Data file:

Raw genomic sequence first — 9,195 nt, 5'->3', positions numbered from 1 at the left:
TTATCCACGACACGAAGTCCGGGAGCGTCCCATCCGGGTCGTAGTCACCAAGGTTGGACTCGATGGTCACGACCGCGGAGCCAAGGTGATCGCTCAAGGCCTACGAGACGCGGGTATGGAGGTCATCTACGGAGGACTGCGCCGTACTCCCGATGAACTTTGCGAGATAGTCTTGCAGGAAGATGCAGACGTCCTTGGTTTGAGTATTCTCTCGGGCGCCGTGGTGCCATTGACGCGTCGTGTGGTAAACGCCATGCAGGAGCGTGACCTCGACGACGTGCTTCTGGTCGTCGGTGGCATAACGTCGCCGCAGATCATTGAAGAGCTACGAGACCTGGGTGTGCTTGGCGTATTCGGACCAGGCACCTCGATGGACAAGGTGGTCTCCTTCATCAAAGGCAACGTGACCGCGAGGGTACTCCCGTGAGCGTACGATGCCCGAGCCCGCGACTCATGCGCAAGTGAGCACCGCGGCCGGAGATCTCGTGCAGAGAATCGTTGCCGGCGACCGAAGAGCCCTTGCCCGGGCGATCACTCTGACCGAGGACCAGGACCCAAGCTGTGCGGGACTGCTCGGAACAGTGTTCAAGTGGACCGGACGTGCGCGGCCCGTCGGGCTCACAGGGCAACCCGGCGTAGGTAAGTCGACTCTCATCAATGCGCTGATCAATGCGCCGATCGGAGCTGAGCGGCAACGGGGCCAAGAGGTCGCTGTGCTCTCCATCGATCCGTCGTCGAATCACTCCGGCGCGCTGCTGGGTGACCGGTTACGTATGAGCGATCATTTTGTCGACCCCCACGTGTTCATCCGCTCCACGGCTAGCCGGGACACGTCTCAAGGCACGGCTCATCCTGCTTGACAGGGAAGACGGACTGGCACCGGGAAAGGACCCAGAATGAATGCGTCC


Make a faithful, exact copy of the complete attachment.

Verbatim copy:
Raw genomic sequence first — 9,195 nt, 5'->3', positions numbered from 1 at the left:
TTATCCACGACACGAAGTCCGGGAGCGTCCCATCCGGGTCGTAGTCACCAAGGTTGGACTCGATGGTCACGACCGCGGAGCCAAGGTGATCGCTCAAGGCCTACGAGACGCGGGTATGGAGGTCATCTACGGAGGACTGCGCCGTACTCCCGATGAACTTTGCGAGATAGTCTTGCAGGAAGATGCAGACGTCCTTGGTTTGAGTATTCTCTCGGGCGCCGTGGTGCCATTGACGCGTCGTGTGGTAAACGCCATGCAGGAGCGTGACCTCGACGACGTGCTTCTGGTCGTCGGTGGCATAACGTCGCCGCAGATCATTGAAGAGCTACGAGACCTGGGTGTGCTTGGCGTATTCGGACCAGGCACCTCGATGGACAAGGTGGTCTCCTTCATCAAAGGCAACGTGACCGCGAGGGTACTCCCGTGAGCGTACGATGCCCGAGCCCGCGACTCATGCGCAAGTGAGCACCGCGGCCGGAGATCTCGTGCAGAGAATCGTTGCCGGCGACCGAAGAGCCCTTGCCCGGGCGATCACTCTGACCGAGGACCAGGACCCAAGCTGTGCGGGACTGCTCGGAACAGTGTTCAAGTGGACCGGACGTGCGCGGCCCGTCGGGCTCACAGGGCAACCCGGCGTAGGTAAGTCGACTCTCATCAATGCGCTGATCAATGCGCCGATCGGAGCTGAGCGGCAACGGGGCCAAGAGGTCGCTGTGCTCTCCATCGATCCGTCGTCGAATCACTCCGGCGCGCTGCTGGGTGACCGGTTACGTATGAGCGATCATTTTGTCGACCCCCACGTGTTCATCCGCTCCACGGCTAGCCGGGACACGTCTCAAGGCACGGCTCATCCTGCTTGACAGGGAAGACGGACTGGCACCGGGAAAGGACCCAGAATGAATGCGTCC